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Obama signs Patient Access and Effective Drug Enforcement Act

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ARLINGTON, Va. — Pharmacy industry groups hailed the president’s approval of key legislation to help combat abuse and misuse of prescription drugs.

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Barack Obama

President Barack Obama on Tuesday signed into law the Ensuring Patient Access and Effective Drug Enforcement Act of 2016 (S. 483), which had drawn strong support from the National Association of Chain Drug Stores, Healthcare Distribution Management Association and National Community Pharmacists Association, among other pharmacy industry stakeholders.

“This new law is one part of the culture change that needs to occur to make possible a nuanced approach to this complex issue. We appreciate the President’s signing this bill into law today,” NACDS president and chief executive officer Steve Anderson said in a statement.

“We thank for their leadership in the Congress: Rep. Tom Marino (R., Pa.), House Energy and Commerce Committee Vice Chairman Marsha Blackburn (R., Tenn.), Rep. Judy Chu (D., Calif.), Rep. Peter Welch (D., Vt.), Senate Finance Committee Chairman Orrin Hatch (R., Utah) and Sen. Sheldon Whitehouse (D., R.I.). And we thank those in the patient advocacy community, the enforcement community, and other allies in healthcare for making possible this important step toward consensus.”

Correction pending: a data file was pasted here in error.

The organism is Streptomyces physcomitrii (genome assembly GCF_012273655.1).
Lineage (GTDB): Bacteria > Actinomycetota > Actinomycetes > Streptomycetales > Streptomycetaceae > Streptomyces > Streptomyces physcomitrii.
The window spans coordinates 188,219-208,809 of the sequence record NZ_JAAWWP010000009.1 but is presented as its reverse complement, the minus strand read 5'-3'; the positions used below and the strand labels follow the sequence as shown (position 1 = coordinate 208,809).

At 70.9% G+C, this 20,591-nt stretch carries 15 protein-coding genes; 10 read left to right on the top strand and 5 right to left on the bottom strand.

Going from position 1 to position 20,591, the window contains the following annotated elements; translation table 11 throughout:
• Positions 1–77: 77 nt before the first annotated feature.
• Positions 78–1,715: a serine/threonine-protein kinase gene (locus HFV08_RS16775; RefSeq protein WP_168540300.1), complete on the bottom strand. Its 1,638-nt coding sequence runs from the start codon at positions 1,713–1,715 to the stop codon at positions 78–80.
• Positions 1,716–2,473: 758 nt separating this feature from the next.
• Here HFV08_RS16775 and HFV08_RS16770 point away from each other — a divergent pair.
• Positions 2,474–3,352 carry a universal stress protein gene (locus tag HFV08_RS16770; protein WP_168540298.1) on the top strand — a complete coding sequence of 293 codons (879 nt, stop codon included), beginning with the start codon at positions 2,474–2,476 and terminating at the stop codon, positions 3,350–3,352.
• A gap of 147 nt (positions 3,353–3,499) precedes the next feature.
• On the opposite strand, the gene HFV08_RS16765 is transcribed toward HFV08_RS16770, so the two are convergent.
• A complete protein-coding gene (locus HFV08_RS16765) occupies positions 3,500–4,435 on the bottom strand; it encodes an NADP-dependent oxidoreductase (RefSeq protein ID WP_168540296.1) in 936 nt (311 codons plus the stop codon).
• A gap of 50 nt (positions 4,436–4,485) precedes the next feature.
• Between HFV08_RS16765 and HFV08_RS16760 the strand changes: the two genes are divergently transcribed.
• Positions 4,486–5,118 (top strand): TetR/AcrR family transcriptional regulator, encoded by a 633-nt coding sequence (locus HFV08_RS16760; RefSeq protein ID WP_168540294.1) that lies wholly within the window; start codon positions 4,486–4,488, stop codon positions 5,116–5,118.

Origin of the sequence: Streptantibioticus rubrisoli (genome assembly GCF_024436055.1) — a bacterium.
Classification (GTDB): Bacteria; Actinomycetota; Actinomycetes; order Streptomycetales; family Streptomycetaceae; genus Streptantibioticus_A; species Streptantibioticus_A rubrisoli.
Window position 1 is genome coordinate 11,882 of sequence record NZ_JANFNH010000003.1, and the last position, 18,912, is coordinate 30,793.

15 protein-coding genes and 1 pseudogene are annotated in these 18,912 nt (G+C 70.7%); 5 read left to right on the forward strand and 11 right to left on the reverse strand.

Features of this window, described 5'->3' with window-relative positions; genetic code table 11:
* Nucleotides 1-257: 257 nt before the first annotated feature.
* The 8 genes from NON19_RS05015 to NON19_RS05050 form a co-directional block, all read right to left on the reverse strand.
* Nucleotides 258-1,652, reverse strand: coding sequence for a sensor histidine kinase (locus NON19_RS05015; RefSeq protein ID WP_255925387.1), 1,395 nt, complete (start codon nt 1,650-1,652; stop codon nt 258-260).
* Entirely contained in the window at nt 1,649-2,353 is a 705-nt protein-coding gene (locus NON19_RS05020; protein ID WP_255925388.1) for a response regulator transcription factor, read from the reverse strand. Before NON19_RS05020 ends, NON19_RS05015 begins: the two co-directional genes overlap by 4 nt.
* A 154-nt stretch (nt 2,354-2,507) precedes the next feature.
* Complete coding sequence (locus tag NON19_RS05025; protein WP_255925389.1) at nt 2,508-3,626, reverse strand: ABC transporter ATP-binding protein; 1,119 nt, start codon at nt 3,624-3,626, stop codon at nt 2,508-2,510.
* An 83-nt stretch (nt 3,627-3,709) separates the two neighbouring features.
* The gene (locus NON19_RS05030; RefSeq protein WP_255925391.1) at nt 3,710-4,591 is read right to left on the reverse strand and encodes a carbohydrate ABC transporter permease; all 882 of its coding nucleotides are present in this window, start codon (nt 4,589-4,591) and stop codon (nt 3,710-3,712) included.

Sponsored by Hatch and Whitehouse, S. 483 aims to facilitate the collaboration of health and enforcement authorities in fighting prescription drug abuse and misuse without impeding patients’ access to the medicines they need. The House of Representatives passed the bill last week in the same version approved by the Senate last month.

“Today’s enactment is a victory for not only supply chain stakeholders and regulators, who share a common goal in mitigating the scourge of prescription drug abuse in this country, but the many individuals who rely on life-enhancing pain medicines every day. The changes brought forth through this law strike the appropriate balance of further protecting the supply chain against drug diversion, while allowing continuing patient access to critical medicines — and it does so in a way that promotes collaboration between the health care supply chain and those who regulate it,” stated HDMA president and CEO John Gray.

“As the first bill combatting prescription drug abuse to become law in the 114th Congress, we thank President Obama for his support and prompt attention to this important legislation,” Gray added. “We now will continue to work with our members, regulators — including the Drug Enforcement Administration — and supply chain partners to ensure that this law is implemented efficiently and effectively.”


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